The LinkedIn algorithm also uses a hierarchy of user groups to "test" the virality of your content and will deliver it in this order:

  1. Bell ringers: People who have opted in to receive notifications on your profile via the notification bell will be immediately notified of a new post. However, it is not certain that LinkedIn delivers it to the entire sample of people, and some sources claim it could be about 70% of them.
  2. Core circle: The users who interact with your content the most and mostly those who are followers. Some sources estimate that this could be about 7% of your followers.
  3. New connections: As weโ€™ll see later, new connections are highly influenced and will see your content early.
  4. Active followers: Your followers who are actively using and engaging on the platform will see it next.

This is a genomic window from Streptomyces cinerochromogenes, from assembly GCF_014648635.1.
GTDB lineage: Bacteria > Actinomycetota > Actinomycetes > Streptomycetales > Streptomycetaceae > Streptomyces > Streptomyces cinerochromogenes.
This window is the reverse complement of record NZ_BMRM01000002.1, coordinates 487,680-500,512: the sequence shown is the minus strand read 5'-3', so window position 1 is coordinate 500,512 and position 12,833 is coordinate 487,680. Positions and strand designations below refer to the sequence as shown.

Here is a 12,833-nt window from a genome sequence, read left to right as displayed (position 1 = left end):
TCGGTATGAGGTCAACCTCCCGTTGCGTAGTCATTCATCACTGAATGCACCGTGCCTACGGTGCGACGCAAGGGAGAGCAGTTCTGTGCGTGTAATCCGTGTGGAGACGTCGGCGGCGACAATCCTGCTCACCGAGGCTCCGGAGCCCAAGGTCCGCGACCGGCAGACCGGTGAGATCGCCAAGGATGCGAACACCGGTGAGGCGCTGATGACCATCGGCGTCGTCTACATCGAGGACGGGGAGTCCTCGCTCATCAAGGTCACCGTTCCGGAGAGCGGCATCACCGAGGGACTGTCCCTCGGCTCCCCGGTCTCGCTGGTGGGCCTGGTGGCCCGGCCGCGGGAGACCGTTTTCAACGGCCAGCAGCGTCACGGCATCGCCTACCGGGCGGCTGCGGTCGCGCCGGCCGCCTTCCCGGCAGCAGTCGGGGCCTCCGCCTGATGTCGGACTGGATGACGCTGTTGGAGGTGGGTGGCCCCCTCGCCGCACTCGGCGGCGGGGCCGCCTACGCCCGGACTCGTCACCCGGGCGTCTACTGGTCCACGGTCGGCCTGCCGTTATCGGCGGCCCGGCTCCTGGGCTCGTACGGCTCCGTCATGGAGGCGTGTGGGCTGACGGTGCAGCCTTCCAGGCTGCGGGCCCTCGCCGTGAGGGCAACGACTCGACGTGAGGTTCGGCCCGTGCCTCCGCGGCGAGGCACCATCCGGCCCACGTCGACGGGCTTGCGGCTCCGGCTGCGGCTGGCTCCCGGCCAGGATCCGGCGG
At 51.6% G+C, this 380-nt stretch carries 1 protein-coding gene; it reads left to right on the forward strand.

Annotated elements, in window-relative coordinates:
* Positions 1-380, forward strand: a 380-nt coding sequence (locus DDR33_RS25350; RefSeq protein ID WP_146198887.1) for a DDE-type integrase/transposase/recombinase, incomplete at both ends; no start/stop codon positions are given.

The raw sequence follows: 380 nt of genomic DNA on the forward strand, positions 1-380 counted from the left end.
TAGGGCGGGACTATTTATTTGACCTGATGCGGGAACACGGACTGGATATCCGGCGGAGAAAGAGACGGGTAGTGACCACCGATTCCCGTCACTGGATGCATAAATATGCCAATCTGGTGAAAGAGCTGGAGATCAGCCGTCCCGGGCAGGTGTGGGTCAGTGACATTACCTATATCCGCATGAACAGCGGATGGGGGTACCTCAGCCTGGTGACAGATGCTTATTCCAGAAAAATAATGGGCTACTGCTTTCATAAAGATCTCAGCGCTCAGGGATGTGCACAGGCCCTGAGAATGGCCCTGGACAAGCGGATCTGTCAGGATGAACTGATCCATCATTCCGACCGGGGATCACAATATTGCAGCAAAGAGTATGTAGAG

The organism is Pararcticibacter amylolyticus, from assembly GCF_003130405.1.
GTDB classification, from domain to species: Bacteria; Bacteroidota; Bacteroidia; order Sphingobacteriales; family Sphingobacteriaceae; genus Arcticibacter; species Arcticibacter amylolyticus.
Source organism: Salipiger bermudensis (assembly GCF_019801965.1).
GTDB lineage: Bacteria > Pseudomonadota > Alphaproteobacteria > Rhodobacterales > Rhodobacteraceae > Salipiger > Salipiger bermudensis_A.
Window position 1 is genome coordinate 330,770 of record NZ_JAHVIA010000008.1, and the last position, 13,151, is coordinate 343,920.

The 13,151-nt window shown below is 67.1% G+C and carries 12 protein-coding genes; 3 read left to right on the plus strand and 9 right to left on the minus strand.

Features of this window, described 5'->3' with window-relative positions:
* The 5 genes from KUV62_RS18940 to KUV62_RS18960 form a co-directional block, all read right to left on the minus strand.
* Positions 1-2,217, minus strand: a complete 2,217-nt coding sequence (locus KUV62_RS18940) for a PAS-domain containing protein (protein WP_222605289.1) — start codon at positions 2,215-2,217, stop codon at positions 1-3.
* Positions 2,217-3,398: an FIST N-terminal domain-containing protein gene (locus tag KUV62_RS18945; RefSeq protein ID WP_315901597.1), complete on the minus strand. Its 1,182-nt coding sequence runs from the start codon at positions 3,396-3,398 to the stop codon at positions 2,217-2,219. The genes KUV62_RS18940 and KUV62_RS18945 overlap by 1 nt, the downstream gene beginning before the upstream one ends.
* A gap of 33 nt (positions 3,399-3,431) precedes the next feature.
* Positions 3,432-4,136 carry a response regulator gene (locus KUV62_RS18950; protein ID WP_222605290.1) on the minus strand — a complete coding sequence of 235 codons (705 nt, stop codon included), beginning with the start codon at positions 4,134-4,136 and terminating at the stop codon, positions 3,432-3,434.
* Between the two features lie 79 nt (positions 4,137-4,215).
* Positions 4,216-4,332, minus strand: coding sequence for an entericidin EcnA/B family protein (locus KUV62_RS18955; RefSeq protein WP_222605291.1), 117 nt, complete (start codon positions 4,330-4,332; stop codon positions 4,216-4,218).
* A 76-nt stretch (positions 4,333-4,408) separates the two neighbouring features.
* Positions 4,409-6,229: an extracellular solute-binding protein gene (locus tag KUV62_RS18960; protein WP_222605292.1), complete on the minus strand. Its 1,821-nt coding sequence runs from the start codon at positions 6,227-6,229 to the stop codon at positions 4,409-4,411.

5. Active connections: Finally, LinkedIn will expand to other connections, even beyond your initial connections (40% of your impressions could come from them).

To go beyond your close connections, users who are shown your content must continue to engage with it, but not all types of engagement are created equal.

Positive and negative signals measured by the LinkedIn algorithm

Every action users take on the platform - even passive ones like reading a post - is constantly measured and factored into the algorithm.

We can divide interactions into two groups: positive and negative engagement signals.

Letโ€™s look at the positive signals first:

  • Interactions with buttons such as Like, Comment and Repost.
  • Clicks on "See More" to expand your post and read the full content
  • Clicks on links, images, carousels, etc. included in your post
  • Clicks on the "Save" option to bookmark your post
  • New followers or connections gained from a post
  • Users who share your post in direct messages
  • Users spending extended time on your post
  • Users who share your content outside of LinkedIn

On the other hand, some interactions can slow down the spread of your post.

These are:

  • Users unfollowing you or removing their connection with you after engaging with your post
  • Users quickly scrolling through your post
  • Users answering โ€˜Noโ€™ when asked by LinkedIn if they find the content valuable